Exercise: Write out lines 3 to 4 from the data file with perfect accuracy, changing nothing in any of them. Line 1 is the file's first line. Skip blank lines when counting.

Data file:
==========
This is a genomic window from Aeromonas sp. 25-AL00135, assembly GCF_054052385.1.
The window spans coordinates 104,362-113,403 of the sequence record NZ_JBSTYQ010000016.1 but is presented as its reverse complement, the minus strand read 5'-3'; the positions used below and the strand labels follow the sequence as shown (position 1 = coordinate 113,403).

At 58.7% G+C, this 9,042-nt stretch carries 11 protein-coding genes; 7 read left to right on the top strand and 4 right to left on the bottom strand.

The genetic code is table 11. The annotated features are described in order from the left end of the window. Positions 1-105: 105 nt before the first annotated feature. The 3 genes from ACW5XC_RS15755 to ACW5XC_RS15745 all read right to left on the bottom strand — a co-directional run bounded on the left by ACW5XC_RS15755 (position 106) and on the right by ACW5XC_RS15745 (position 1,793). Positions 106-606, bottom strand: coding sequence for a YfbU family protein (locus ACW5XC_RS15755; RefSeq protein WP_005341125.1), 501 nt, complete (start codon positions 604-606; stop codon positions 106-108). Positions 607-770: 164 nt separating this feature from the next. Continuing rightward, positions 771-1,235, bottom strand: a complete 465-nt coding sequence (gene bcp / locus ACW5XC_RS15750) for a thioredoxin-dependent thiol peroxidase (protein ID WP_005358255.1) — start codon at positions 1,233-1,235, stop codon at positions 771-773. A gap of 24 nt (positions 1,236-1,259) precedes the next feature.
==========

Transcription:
At 58.7% G+C, this 9,042-nt stretch carries 11 protein-coding genes; 7 read left to right on the top strand and 4 right to left on the bottom strand.

The genetic code is table 11. The annotated features are described in order from the left end of the window. Positions 1-105: 105 nt before the first annotated feature. The 3 genes from ACW5XC_RS15755 to ACW5XC_RS15745 all read right to left on the bottom strand — a co-directional run bounded on the left by ACW5XC_RS15755 (position 106) and on the right by ACW5XC_RS15745 (position 1,793). Positions 106-606, bottom strand: coding sequence for a YfbU family protein (locus ACW5XC_RS15755; RefSeq protein WP_005341125.1), 501 nt, complete (start codon positions 604-606; stop codon positions 106-108). Positions 607-770: 164 nt separating this feature from the next. Continuing rightward, positions 771-1,235, bottom strand: a complete 465-nt coding sequence (gene bcp / locus ACW5XC_RS15750) for a thioredoxin-dependent thiol peroxidase (protein ID WP_005358255.1) — start codon at positions 1,233-1,235, stop codon at positions 771-773. A gap of 24 nt (positions 1,236-1,259) precedes the next feature.